Peter Zaal Senior Research Engineer, Human Systems Integration Division
Laurent Wilkens Machine Learning Intern
Applying deep learning models in automating the search for exoplanets using photometric data of the Transiting Exoplanet Survey Satellite (TESS).
Mission and Goals
Humans are arguably the most critical element in the safety, reliability, and performance of complex systems. Our highly adaptive problem-solving capabilities create resilient operations across aerospace applications, especially with the advent of increasingly intelligent software and hardware systems. Advances in machine learning, adaptive automation, advanced display technologies, and information accessibility create new challenges for human performance and new opportunities for human-automation teaming.
In aeronautics, humans are the backbone of a national aviation system that must handle growing consumer demands. In space, long-duration exploration missions will require revolutionary changes in the roles of the astronauts and mission controllers to support autonomous operations. For both aeronautics and space, the design of hardware and software systems must address the need for safe, efficient and cost-effective operations, both in-flight and on the ground.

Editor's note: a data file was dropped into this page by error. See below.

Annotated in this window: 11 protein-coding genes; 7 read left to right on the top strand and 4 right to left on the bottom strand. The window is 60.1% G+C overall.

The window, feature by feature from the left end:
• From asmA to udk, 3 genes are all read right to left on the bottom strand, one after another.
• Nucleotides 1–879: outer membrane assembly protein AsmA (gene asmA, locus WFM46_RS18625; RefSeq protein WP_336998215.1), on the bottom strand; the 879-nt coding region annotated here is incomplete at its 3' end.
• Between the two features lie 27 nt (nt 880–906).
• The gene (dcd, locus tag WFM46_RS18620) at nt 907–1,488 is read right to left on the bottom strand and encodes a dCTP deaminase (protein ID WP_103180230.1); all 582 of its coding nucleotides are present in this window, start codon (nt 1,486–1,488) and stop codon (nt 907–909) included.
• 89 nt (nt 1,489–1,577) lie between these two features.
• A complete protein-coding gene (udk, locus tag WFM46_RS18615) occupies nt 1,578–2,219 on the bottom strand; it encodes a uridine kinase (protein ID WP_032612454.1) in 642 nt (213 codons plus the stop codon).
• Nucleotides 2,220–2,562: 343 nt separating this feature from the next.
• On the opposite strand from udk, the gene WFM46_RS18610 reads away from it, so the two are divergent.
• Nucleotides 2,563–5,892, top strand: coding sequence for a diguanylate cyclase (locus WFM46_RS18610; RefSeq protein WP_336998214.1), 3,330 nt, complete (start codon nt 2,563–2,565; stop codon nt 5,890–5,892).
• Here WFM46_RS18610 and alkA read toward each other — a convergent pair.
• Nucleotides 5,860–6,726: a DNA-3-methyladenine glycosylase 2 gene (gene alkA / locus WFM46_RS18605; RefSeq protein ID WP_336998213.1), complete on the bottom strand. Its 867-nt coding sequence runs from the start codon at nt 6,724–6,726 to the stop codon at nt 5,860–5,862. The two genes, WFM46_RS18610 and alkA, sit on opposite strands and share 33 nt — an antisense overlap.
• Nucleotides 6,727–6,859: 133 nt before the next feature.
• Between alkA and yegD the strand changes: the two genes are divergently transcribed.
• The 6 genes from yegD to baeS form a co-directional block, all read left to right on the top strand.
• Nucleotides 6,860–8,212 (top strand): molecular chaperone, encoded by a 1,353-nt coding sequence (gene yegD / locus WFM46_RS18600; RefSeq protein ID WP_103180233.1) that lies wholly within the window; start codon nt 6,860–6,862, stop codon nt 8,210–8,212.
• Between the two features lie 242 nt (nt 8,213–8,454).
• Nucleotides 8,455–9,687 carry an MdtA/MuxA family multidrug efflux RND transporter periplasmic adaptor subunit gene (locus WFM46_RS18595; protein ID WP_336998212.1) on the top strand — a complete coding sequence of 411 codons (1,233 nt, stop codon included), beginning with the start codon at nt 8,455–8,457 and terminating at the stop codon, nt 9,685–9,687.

The Human Systems Integration Division is creating and applying a new understanding of how individuals and teams assimilate and act on information in pursuit of goals critical to the success of NASA missions.
The Human Systems Integration Division enables the development of complex aerospace systems through analysis and modeling of human performance and human-automation interactions.
Ames Research Center Overview
NASA's Ames Research Center, one of ten NASA field centers, is located in the heart of California's Silicon Valley. Since 1939, Ames has led NASA in conducting world-class research and development in aeronautics, exploration technology and science aligned with the center's core capabilities.